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The latest AMD ATI roadmaps reveal details of more DirectX 10 graphics cards

DailyTech has just finished its briefing on the upcoming AMD ATI Radeon launches.  The company has three major launches over the next few months: codenamed R600, R610 and R630.

The R600, ATI's ultra-high-end Radeon X1950 successor, has a production date scheduled for February 2007.  The card will launch at or around the Cebit 2007 convention in mid-March.  Shipments will follow shortly after.

Our latest roadmaps indicate R600 will support unified shaders and GDDR4 or GDDR3 memory.  GDDR3 versions of the card running revision "A12" silicon appear to be making rounds in the blogsphere, and select press can even take a sneak peak  of the card under embargo here at CES.  The final silicon for R600 will be "A13."

A GDDR4 version of the card will be the flagship launch product. Clock frequencies on any R600 card have not been set officially yet, and will not appear on marketing material until just a few weeks before the launch.

The company has also added the R610 and R630 GPUs to the roadmap.  In the past, ATI has used lower number codenames to denote entry-level products.  We would suspect R610 would be the entry-level R600 cutdown, and R630 would be the mid-range chipset.  The Radeon roadmap puts both of these products on the shelf before June 2007.

All R600-series GPUs from ATI are compatible with DirectX 10.

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By kilkennycat on 1/9/2007 2:17:18 PM , Rating: 2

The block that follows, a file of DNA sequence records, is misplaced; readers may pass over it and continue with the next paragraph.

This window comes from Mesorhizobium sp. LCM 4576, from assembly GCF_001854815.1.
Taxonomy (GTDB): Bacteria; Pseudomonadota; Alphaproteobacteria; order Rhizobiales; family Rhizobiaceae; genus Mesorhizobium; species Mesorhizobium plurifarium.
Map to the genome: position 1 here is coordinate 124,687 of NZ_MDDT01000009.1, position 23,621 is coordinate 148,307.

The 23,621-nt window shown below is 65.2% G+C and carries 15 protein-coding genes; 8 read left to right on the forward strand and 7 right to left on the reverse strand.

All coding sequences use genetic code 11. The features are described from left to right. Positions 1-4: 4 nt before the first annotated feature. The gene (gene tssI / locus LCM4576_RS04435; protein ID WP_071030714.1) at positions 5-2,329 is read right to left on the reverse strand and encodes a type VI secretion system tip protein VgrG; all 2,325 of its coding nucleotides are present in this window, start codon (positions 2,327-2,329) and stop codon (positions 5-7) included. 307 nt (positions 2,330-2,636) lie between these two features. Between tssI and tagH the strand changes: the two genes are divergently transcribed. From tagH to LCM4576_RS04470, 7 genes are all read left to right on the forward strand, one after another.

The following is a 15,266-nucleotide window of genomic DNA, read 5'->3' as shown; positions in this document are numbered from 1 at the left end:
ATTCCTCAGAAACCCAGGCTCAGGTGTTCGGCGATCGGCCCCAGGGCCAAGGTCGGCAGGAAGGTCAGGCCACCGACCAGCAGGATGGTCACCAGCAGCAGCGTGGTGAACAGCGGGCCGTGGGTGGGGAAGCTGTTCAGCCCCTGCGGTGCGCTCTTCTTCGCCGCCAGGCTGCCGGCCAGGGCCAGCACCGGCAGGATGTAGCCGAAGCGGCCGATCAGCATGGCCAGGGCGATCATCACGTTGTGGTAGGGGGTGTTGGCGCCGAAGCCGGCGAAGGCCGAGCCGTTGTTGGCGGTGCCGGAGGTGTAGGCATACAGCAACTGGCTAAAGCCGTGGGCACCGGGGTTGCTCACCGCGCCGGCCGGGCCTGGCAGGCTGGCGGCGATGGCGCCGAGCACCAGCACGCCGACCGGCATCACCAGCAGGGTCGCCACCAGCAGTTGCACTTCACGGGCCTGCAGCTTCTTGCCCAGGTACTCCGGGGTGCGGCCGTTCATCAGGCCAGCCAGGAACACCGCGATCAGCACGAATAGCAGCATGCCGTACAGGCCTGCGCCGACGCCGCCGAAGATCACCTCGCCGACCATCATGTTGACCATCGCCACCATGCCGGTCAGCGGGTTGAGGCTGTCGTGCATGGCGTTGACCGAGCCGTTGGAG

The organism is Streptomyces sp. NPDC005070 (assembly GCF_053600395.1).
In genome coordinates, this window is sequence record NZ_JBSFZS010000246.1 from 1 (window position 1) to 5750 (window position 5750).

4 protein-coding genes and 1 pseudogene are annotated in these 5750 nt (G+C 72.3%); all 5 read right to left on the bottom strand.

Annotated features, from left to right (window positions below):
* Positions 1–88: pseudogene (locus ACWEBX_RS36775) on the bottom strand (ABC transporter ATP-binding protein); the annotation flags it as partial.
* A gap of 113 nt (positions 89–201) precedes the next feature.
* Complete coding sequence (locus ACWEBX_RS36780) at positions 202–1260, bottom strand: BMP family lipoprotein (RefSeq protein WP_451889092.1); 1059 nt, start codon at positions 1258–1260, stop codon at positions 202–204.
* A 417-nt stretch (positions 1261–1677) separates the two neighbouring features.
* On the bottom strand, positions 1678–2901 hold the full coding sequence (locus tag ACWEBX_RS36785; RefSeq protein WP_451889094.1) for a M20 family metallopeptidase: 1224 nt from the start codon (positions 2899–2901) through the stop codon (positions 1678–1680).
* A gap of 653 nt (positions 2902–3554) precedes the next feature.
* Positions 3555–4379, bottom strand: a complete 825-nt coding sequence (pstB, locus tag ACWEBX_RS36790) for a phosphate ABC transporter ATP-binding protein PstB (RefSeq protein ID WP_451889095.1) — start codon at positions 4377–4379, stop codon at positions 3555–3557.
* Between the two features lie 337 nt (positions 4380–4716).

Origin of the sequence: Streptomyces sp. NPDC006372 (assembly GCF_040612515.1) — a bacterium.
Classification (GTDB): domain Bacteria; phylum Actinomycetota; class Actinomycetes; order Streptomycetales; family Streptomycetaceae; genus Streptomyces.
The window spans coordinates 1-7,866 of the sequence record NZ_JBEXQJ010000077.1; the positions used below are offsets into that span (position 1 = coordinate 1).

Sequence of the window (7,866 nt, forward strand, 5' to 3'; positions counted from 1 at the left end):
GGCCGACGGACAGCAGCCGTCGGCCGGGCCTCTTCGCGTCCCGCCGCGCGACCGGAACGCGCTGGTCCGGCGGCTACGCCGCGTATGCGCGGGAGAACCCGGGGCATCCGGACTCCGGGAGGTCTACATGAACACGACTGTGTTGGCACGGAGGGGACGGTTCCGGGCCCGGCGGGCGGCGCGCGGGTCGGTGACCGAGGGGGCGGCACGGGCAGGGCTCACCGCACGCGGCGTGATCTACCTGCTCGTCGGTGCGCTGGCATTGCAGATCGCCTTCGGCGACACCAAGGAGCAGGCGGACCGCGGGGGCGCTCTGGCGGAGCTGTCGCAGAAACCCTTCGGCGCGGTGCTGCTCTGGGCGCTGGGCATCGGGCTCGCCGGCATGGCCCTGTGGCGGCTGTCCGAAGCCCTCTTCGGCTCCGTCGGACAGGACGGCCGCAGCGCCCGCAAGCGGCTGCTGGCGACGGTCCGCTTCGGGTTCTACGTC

Umm, the G80 is currently the most powerful GPU for the DX9.0c market. Hence, the logical reason for the 8800 video-card release in November 2006. The release timing has nothing really to do with Dx10. nVidia and its third-party board suppliers were ready to go. The 8800 cards are at least 5 months earlier than anything of equivalent power from AMD (ATi), and also are future-proofed with its Dx10 capability. Which PC high-end gaming-enthusiast in his/her right mind desiring to update their rig right now would NOT buy a 8800-series card? Full Dx9.0c compatibility, with the option to switch to Dx10 whenever the PC owner is ready to make the switch. nVidia has just released the first Vista-capable WHQL driver for the 8800, but have warned that the driver is still evolving and its Dx10 SLI implementation is incomplete. Not that SLI is necessary for any early usage of the 8800 under Vista. The initial adoption rate for Vista (Dx10.x) amongst current PC owners is going to be very small. The adoption for Vista will be driven almost entirely by new PCs with Vista pre-installed. Vista/Dx10 will drive the implementation technology on the next-gen GPUs, but WinXP/Dx9.0c will still drive the volume for at least the next 2 years. One boon for nVidia with the early introduction of the 8800 and its brand-new architecture --- nVidia will have had 5 months of production 8800 silicon to mature the driver designs for both Dx9.0c AND Dx10 ( and find any silicon implementation errors in the current run of 8800 GPUs - for rectification with their upcoming silicon re-spin on 80nm or 65nm ).

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